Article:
Sing Bing Kang and Richard Szeliski
A traditional approach to extracting geometric information from a large scene is to compute multiple 3-D depth maps from stereo pairs or direct range finders, and then to merge the 3-D data. However, the resulting merged depth maps may be subject to merging errors if the relative poses between depth maps are not known exactly. In addition, the 3-D data may also have to be resampled before merging, which adds additional complexity and potential sources of errors.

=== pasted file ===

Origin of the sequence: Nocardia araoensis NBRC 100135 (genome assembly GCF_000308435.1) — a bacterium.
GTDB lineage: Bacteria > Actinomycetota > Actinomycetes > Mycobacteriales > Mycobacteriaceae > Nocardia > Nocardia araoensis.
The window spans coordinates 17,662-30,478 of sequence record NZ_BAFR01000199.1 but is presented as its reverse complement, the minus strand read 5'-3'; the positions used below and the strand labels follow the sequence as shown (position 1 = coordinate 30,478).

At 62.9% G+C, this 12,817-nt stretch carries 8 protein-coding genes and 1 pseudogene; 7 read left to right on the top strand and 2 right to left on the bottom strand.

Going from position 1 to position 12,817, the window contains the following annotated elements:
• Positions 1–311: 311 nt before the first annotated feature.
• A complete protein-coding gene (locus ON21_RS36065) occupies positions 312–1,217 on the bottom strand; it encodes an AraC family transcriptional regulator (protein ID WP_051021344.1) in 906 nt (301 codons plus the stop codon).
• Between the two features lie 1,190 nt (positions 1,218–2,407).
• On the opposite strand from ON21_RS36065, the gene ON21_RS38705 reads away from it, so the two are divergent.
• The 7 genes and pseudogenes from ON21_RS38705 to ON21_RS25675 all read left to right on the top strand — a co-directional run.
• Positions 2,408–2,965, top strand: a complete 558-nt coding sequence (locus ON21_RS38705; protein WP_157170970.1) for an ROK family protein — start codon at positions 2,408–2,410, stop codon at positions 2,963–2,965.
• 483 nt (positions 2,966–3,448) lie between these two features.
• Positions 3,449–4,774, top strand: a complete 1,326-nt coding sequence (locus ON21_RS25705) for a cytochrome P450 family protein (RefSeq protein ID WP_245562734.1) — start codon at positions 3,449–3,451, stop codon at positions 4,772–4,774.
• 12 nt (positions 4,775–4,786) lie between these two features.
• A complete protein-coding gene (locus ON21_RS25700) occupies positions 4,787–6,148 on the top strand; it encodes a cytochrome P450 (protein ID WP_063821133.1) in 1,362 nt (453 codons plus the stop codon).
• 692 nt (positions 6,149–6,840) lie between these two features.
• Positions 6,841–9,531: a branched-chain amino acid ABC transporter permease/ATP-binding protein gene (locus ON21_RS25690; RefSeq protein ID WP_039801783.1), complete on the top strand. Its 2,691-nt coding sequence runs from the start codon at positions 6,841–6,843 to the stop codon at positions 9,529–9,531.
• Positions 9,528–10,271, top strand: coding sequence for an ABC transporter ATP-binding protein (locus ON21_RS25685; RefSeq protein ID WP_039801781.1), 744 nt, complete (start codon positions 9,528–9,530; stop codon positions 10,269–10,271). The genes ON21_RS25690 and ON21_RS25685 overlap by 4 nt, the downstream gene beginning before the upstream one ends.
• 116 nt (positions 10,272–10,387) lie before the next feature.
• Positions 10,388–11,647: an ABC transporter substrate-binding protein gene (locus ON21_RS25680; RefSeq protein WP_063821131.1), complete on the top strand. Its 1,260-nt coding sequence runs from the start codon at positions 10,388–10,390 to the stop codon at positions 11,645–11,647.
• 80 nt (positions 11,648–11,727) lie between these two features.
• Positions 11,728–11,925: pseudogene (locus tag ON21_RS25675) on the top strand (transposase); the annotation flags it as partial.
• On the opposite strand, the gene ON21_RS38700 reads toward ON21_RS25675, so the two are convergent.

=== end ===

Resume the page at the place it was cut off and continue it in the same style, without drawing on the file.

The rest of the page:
This paper provides a means of directly extracting 3-D data covering a very widefield ofview, thus by-passing the needfor numerous depth map merging. In our work, cylindrical images are first composited from sequences of images taken while the camera is rotated 360 about a vertical axis. By taking such image panoramas at different camera locations, we can recover 3-D data ofthe scene using a set ofsimple techniques: feature tracking, an 8-point structure from motion algorithm, and multibaseline stereo. We also investigate the effect ofmedianfiltering on the recovered 3D point distributions, and show the results ofour approach applied to both synthetic and real scenes.
In IEEE Computer Society Conference on Computer Vision and Pattern Recognition (CVPR'96)
Publisher IEEE Computer Society